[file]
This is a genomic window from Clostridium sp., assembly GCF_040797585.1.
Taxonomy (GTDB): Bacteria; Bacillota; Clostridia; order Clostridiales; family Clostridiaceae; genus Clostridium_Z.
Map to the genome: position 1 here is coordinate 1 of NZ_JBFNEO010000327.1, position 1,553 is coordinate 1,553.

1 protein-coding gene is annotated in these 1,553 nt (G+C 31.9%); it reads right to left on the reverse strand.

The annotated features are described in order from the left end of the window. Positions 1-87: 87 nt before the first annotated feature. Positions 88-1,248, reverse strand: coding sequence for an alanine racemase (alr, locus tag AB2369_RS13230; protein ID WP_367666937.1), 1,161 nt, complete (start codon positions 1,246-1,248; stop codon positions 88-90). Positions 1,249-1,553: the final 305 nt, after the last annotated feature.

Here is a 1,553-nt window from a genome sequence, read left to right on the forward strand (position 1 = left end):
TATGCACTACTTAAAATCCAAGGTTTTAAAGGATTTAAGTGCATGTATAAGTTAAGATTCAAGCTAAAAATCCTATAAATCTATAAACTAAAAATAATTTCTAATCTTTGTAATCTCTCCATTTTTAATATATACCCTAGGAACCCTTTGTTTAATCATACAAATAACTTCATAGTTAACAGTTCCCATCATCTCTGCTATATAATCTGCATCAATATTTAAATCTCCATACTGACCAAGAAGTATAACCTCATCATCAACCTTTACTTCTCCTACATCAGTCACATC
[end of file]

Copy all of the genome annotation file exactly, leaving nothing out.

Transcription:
This is a genomic window from Clostridium sp., assembly GCF_040797585.1.
Taxonomy (GTDB): Bacteria; Bacillota; Clostridia; order Clostridiales; family Clostridiaceae; genus Clostridium_Z.
Map to the genome: position 1 here is coordinate 1 of NZ_JBFNEO010000327.1, position 1,553 is coordinate 1,553.

1 protein-coding gene is annotated in these 1,553 nt (G+C 31.9%); it reads right to left on the reverse strand.

The annotated features are described in order from the left end of the window. Positions 1-87: 87 nt before the first annotated feature. Positions 88-1,248, reverse strand: coding sequence for an alanine racemase (alr, locus tag AB2369_RS13230; protein ID WP_367666937.1), 1,161 nt, complete (start codon positions 1,246-1,248; stop codon positions 88-90). Positions 1,249-1,553: the final 305 nt, after the last annotated feature.

Here is a 1,553-nt window from a genome sequence, read left to right on the forward strand (position 1 = left end):
TATGCACTACTTAAAATCCAAGGTTTTAAAGGATTTAAGTGCATGTATAAGTTAAGATTCAAGCTAAAAATCCTATAAATCTATAAACTAAAAATAATTTCTAATCTTTGTAATCTCTCCATTTTTAATATATACCCTAGGAACCCTTTGTTTAATCATACAAATAACTTCATAGTTAACAGTTCCCATCATCTCTGCTATATAATCTGCATCAATATTTAAATCTCCATACTGACCAAGAAGTATAACCTCATCATCAACCTTTACTTCTCCTACATCAGTCACATC